How to actually relax on a family vacation
“Family vacation” can seem like an oxymoron. How can you possibly relax with the kids around? But lo and behold, parenting expert and author of “Duct Tape Parenting,” Vicki Hoefle found a way. Put her tips into practice and you might remember something from your trip other than screaming kids and wanting a glass of wine.
Make the journey part of the fun.
“The vacation starts long before you get to the destination,” Hoefle says. “Children live in the moment, so you can’t rely on just talking about how much fun it will be when you get there.” Luckily most cars are equipped with DVD players these days, but Hoefle has a more creative way than keeping children entertained without just relying on movies and books. “Before the trip, I make a few ‘surprise bags’ full of cheap goodies for the kids. Every couple of hours, they get to open one. It gives them something to explore and play with,” she says.
Get everyone’s “top three” before you leave.
When you are still planning everything out, Hoefle advises that each family member each list three things they want to do, three things they want to see and three places they want to eat. Then when you get there, hold mini family meetings every morning and pick one thing from each list when planning the day. When you make the kids part of the process, they are more willing to wait until the afternoon or when it’s “their turn” because they helped create the plan.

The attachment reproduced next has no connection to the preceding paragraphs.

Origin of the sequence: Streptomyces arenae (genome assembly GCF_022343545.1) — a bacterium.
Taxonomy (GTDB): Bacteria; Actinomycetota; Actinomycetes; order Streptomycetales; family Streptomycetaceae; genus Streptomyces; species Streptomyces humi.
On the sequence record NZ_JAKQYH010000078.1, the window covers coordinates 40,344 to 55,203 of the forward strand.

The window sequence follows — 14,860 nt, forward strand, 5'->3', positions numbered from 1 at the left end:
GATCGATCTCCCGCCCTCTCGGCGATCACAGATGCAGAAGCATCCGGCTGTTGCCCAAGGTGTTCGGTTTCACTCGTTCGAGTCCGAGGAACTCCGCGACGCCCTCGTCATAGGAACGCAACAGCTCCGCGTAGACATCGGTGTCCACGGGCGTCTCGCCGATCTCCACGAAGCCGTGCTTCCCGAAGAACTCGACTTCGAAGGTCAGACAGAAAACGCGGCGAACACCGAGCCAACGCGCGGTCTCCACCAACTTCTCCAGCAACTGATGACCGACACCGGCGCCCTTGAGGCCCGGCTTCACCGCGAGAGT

Schedule in some down-time.
Having a two-hour rest period in the middle of the day might seem like wasted time when there’s so much to cram in, but no one will have fun if the kids are cranky. “Instead of saying, you get grouchy in the afternoon, say that you need a rest time so you don’t get grouchy,” Hoefie recommends.
Don’t expect everyone to go to bed at the same time.
If you have kids with different bedtimes, booking connecting rooms will make things a lot easier. If not, it’s still best to split the younger kids up from the older ones when it’s time for the little ones to go to bed. One parent can take the older kids down to the lobby to play games or watch a movie on the computer, while the other parent gets the younger kids to bed.
Be flexible and go with the flow.
“The most memorable moments are often the simple things; things you didn’t see coming,” Hoefle says. When you don’t over-schedule and allow for moments to just happen, that’s when the best memories are made.
Follow Emily on Twitter: @EmLaurence